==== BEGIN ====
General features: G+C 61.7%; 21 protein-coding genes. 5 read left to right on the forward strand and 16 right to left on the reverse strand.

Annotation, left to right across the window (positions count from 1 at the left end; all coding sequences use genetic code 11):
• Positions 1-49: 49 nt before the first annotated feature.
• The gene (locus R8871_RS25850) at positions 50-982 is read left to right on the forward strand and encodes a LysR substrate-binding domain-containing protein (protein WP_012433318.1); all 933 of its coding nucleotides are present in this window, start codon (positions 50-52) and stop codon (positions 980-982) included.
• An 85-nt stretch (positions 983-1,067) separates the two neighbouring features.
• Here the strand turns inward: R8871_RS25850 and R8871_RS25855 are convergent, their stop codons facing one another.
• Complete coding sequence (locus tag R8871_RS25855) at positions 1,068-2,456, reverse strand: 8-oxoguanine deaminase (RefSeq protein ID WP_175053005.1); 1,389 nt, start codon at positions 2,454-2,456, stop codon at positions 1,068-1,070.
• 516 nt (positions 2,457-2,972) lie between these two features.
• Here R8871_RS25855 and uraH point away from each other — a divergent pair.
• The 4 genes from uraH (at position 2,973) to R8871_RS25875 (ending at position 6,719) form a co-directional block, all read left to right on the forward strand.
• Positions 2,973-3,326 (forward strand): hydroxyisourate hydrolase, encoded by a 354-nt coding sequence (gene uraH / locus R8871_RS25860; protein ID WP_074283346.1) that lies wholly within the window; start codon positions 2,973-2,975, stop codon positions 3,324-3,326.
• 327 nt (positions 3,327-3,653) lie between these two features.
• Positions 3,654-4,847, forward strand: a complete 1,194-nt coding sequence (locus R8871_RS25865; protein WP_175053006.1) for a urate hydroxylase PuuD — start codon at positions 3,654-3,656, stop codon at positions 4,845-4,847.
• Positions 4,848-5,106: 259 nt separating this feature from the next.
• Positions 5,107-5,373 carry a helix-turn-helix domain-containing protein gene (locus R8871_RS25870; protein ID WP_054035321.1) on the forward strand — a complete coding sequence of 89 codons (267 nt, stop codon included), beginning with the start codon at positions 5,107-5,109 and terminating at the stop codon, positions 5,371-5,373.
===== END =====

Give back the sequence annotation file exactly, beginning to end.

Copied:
General features: G+C 61.7%; 21 protein-coding genes. 5 read left to right on the forward strand and 16 right to left on the reverse strand.

Annotation, left to right across the window (positions count from 1 at the left end; all coding sequences use genetic code 11):
• Positions 1-49: 49 nt before the first annotated feature.
• The gene (locus R8871_RS25850) at positions 50-982 is read left to right on the forward strand and encodes a LysR substrate-binding domain-containing protein (protein WP_012433318.1); all 933 of its coding nucleotides are present in this window, start codon (positions 50-52) and stop codon (positions 980-982) included.
• An 85-nt stretch (positions 983-1,067) separates the two neighbouring features.
• Here the strand turns inward: R8871_RS25850 and R8871_RS25855 are convergent, their stop codons facing one another.
• Complete coding sequence (locus tag R8871_RS25855) at positions 1,068-2,456, reverse strand: 8-oxoguanine deaminase (RefSeq protein ID WP_175053005.1); 1,389 nt, start codon at positions 2,454-2,456, stop codon at positions 1,068-1,070.
• 516 nt (positions 2,457-2,972) lie between these two features.
• Here R8871_RS25855 and uraH point away from each other — a divergent pair.
• The 4 genes from uraH (at position 2,973) to R8871_RS25875 (ending at position 6,719) form a co-directional block, all read left to right on the forward strand.
• Positions 2,973-3,326 (forward strand): hydroxyisourate hydrolase, encoded by a 354-nt coding sequence (gene uraH / locus R8871_RS25860; protein ID WP_074283346.1) that lies wholly within the window; start codon positions 2,973-2,975, stop codon positions 3,324-3,326.
• 327 nt (positions 3,327-3,653) lie between these two features.
• Positions 3,654-4,847, forward strand: a complete 1,194-nt coding sequence (locus R8871_RS25865; protein WP_175053006.1) for a urate hydroxylase PuuD — start codon at positions 3,654-3,656, stop codon at positions 4,845-4,847.
• Positions 4,848-5,106: 259 nt separating this feature from the next.
• Positions 5,107-5,373 carry a helix-turn-helix domain-containing protein gene (locus R8871_RS25870; protein ID WP_054035321.1) on the forward strand — a complete coding sequence of 89 codons (267 nt, stop codon included), beginning with the start codon at positions 5,107-5,109 and terminating at the stop codon, positions 5,371-5,373.